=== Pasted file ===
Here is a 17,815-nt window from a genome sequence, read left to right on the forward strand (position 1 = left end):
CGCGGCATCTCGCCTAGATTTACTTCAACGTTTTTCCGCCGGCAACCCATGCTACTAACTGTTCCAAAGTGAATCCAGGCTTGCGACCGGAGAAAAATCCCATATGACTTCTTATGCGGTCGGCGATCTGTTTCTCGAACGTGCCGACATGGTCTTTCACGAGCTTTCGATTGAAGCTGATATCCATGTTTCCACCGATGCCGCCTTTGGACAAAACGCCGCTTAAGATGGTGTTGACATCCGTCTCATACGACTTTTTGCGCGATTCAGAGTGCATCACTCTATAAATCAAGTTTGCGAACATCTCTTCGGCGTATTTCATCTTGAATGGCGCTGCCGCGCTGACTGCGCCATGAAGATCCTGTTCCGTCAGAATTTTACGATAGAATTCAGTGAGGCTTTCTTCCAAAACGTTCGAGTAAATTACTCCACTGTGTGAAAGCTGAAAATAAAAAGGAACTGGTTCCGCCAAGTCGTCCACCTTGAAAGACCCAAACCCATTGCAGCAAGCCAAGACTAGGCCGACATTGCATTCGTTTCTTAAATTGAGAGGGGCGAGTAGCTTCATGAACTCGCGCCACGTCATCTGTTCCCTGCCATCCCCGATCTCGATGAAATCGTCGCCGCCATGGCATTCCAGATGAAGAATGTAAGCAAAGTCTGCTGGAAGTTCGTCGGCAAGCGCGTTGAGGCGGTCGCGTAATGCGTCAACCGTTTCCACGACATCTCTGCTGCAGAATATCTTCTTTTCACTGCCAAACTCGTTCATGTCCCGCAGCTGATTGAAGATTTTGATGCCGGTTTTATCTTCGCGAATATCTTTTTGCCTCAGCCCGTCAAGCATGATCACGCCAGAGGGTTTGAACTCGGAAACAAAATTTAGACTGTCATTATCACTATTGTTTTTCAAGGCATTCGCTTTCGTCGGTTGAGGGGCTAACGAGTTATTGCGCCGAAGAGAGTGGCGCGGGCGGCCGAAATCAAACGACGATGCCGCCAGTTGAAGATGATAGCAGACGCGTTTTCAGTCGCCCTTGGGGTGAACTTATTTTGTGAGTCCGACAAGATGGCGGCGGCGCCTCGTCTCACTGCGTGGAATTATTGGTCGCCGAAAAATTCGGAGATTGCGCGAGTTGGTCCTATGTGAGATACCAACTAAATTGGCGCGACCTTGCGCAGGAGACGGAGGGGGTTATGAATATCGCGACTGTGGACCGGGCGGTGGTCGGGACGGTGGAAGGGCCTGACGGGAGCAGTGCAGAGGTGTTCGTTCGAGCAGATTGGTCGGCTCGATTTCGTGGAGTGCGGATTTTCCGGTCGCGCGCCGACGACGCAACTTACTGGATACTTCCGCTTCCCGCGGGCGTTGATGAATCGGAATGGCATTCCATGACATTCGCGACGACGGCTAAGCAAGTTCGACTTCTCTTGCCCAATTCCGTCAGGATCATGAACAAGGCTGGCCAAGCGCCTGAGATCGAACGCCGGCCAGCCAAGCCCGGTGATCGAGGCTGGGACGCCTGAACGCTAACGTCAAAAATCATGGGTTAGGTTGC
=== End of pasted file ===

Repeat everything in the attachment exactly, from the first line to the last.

Here is a 17,815-nt window from a genome sequence, read left to right on the forward strand (position 1 = left end):
CGCGGCATCTCGCCTAGATTTACTTCAACGTTTTTCCGCCGGCAACCCATGCTACTAACTGTTCCAAAGTGAATCCAGGCTTGCGACCGGAGAAAAATCCCATATGACTTCTTATGCGGTCGGCGATCTGTTTCTCGAACGTGCCGACATGGTCTTTCACGAGCTTTCGATTGAAGCTGATATCCATGTTTCCACCGATGCCGCCTTTGGACAAAACGCCGCTTAAGATGGTGTTGACATCCGTCTCATACGACTTTTTGCGCGATTCAGAGTGCATCACTCTATAAATCAAGTTTGCGAACATCTCTTCGGCGTATTTCATCTTGAATGGCGCTGCCGCGCTGACTGCGCCATGAAGATCCTGTTCCGTCAGAATTTTACGATAGAATTCAGTGAGGCTTTCTTCCAAAACGTTCGAGTAAATTACTCCACTGTGTGAAAGCTGAAAATAAAAAGGAACTGGTTCCGCCAAGTCGTCCACCTTGAAAGACCCAAACCCATTGCAGCAAGCCAAGACTAGGCCGACATTGCATTCGTTTCTTAAATTGAGAGGGGCGAGTAGCTTCATGAACTCGCGCCACGTCATCTGTTCCCTGCCATCCCCGATCTCGATGAAATCGTCGCCGCCATGGCATTCCAGATGAAGAATGTAAGCAAAGTCTGCTGGAAGTTCGTCGGCAAGCGCGTTGAGGCGGTCGCGTAATGCGTCAACCGTTTCCACGACATCTCTGCTGCAGAATATCTTCTTTTCACTGCCAAACTCGTTCATGTCCCGCAGCTGATTGAAGATTTTGATGCCGGTTTTATCTTCGCGAATATCTTTTTGCCTCAGCCCGTCAAGCATGATCACGCCAGAGGGTTTGAACTCGGAAACAAAATTTAGACTGTCATTATCACTATTGTTTTTCAAGGCATTCGCTTTCGTCGGTTGAGGGGCTAACGAGTTATTGCGCCGAAGAGAGTGGCGCGGGCGGCCGAAATCAAACGACGATGCCGCCAGTTGAAGATGATAGCAGACGCGTTTTCAGTCGCCCTTGGGGTGAACTTATTTTGTGAGTCCGACAAGATGGCGGCGGCGCCTCGTCTCACTGCGTGGAATTATTGGTCGCCGAAAAATTCGGAGATTGCGCGAGTTGGTCCTATGTGAGATACCAACTAAATTGGCGCGACCTTGCGCAGGAGACGGAGGGGGTTATGAATATCGCGACTGTGGACCGGGCGGTGGTCGGGACGGTGGAAGGGCCTGACGGGAGCAGTGCAGAGGTGTTCGTTCGAGCAGATTGGTCGGCTCGATTTCGTGGAGTGCGGATTTTCCGGTCGCGCGCCGACGACGCAACTTACTGGATACTTCCGCTTCCCGCGGGCGTTGATGAATCGGAATGGCATTCCATGACATTCGCGACGACGGCTAAGCAAGTTCGACTTCTCTTGCCCAATTCCGTCAGGATCATGAACAAGGCTGGCCAAGCGCCTGAGATCGAACGCCGGCCAGCCAAGCCCGGTGATCGAGGCTGGGACGCCTGAACGCTAACGTCAAAAATCATGGGTTAGGTTGC